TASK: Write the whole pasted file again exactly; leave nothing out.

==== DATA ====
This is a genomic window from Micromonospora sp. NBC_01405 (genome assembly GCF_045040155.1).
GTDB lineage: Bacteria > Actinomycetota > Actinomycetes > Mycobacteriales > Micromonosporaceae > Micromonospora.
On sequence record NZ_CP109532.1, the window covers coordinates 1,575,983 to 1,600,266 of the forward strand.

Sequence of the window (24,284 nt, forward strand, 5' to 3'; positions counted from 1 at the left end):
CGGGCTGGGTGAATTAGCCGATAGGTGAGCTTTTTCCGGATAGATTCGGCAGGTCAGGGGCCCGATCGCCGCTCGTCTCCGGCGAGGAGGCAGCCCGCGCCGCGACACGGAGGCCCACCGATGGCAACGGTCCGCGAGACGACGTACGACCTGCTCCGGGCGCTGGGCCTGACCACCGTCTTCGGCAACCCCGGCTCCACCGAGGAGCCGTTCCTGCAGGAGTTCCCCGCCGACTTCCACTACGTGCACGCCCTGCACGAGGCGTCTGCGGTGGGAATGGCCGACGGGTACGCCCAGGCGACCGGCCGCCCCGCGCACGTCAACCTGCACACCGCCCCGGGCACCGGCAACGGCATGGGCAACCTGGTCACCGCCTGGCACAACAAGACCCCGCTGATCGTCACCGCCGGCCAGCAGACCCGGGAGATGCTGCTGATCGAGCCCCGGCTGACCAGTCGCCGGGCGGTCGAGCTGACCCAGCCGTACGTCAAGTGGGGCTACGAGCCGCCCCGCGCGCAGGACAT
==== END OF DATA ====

This is a genomic window from Micromonospora sp. NBC_01405 (genome assembly GCF_045040155.1).
GTDB lineage: Bacteria > Actinomycetota > Actinomycetes > Mycobacteriales > Micromonosporaceae > Micromonospora.
On sequence record NZ_CP109532.1, the window covers coordinates 1,575,983 to 1,600,266 of the forward strand.

Sequence of the window (24,284 nt, forward strand, 5' to 3'; positions counted from 1 at the left end):
CGGGCTGGGTGAATTAGCCGATAGGTGAGCTTTTTCCGGATAGATTCGGCAGGTCAGGGGCCCGATCGCCGCTCGTCTCCGGCGAGGAGGCAGCCCGCGCCGCGACACGGAGGCCCACCGATGGCAACGGTCCGCGAGACGACGTACGACCTGCTCCGGGCGCTGGGCCTGACCACCGTCTTCGGCAACCCCGGCTCCACCGAGGAGCCGTTCCTGCAGGAGTTCCCCGCCGACTTCCACTACGTGCACGCCCTGCACGAGGCGTCTGCGGTGGGAATGGCCGACGGGTACGCCCAGGCGACCGGCCGCCCCGCGCACGTCAACCTGCACACCGCCCCGGGCACCGGCAACGGCATGGGCAACCTGGTCACCGCCTGGCACAACAAGACCCCGCTGATCGTCACCGCCGGCCAGCAGACCCGGGAGATGCTGCTGATCGAGCCCCGGCTGACCAGTCGCCGGGCGGTCGAGCTGACCCAGCCGTACGTCAAGTGGGGCTACGAGCCGCCCCGCGCGCAGGACAT